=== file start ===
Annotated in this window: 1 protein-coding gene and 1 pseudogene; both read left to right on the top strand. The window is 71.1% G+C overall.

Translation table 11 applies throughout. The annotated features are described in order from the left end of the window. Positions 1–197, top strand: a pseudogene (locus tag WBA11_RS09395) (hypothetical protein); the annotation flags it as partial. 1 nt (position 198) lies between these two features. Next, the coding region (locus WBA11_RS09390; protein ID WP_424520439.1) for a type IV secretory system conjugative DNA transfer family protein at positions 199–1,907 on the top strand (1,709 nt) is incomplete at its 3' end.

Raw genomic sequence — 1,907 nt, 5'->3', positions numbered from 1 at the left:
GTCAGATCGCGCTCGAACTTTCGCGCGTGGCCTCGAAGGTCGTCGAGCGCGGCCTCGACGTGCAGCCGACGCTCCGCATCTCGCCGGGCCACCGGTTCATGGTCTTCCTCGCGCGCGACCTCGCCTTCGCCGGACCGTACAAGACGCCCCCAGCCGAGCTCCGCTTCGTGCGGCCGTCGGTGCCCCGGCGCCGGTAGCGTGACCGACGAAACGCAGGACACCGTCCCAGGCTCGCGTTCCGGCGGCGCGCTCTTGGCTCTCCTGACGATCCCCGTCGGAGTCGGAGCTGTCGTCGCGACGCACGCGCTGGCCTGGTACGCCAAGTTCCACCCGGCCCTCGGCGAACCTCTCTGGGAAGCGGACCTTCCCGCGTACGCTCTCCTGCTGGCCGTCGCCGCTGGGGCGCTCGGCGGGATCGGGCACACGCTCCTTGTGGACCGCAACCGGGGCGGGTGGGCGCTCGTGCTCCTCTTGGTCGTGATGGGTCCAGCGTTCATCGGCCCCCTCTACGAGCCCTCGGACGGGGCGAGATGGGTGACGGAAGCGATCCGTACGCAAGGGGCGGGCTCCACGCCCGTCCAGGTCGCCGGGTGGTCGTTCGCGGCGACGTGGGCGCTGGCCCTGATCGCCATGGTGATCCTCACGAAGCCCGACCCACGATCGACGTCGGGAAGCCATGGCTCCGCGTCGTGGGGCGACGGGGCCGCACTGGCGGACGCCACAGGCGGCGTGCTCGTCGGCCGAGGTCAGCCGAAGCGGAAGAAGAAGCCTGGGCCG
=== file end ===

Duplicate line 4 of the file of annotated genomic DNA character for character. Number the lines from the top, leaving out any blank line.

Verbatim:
GTCAGATCGCGCTCGAACTTTCGCGCGTGGCCTCGAAGGTCGTCGAGCGCGGCCTCGACGTGCAGCCGACGCTCCGCATCTCGCCGGGCCACCGGTTCATGGTCTTCCTCGCGCGCGACCTCGCCTTCGCCGGACCGTACAAGACGCCCCCAGCCGAGCTCCGCTTCGTGCGGCCGTCGGTGCCCCGGCGCCGGTAGCGTGACCGACGAAACGCAGGACACCGTCCCAGGCTCGCGTTCCGGCGGCGCGCTCTTGGCTCTCCTGACGATCCCCGTCGGAGTCGGAGCTGTCGTCGCGACGCACGCGCTGGCCTGGTACGCCAAGTTCCACCCGGCCCTCGGCGAACCTCTCTGGGAAGCGGACCTTCCCGCGTACGCTCTCCTGCTGGCCGTCGCCGCTGGGGCGCTCGGCGGGATCGGGCACACGCTCCTTGTGGACCGCAACCGGGGCGGGTGGGCGCTCGTGCTCCTCTTGGTCGTGATGGGTCCAGCGTTCATCGGCCCCCTCTACGAGCCCTCGGACGGGGCGAGATGGGTGACGGAAGCGATCCGTACGCAAGGGGCGGGCTCCACGCCCGTCCAGGTCGCCGGGTGGTCGTTCGCGGCGACGTGGGCGCTGGCCCTGATCGCCATGGTGATCCTCACGAAGCCCGACCCACGATCGACGTCGGGAAGCCATGGCTCCGCGTCGTGGGGCGACGGGGCCGCACTGGCGGACGCCACAGGCGGCGTGCTCGTCGGCCGAGGTCAGCCGAAGCGGAAGAAGAAGCCTGGGCCG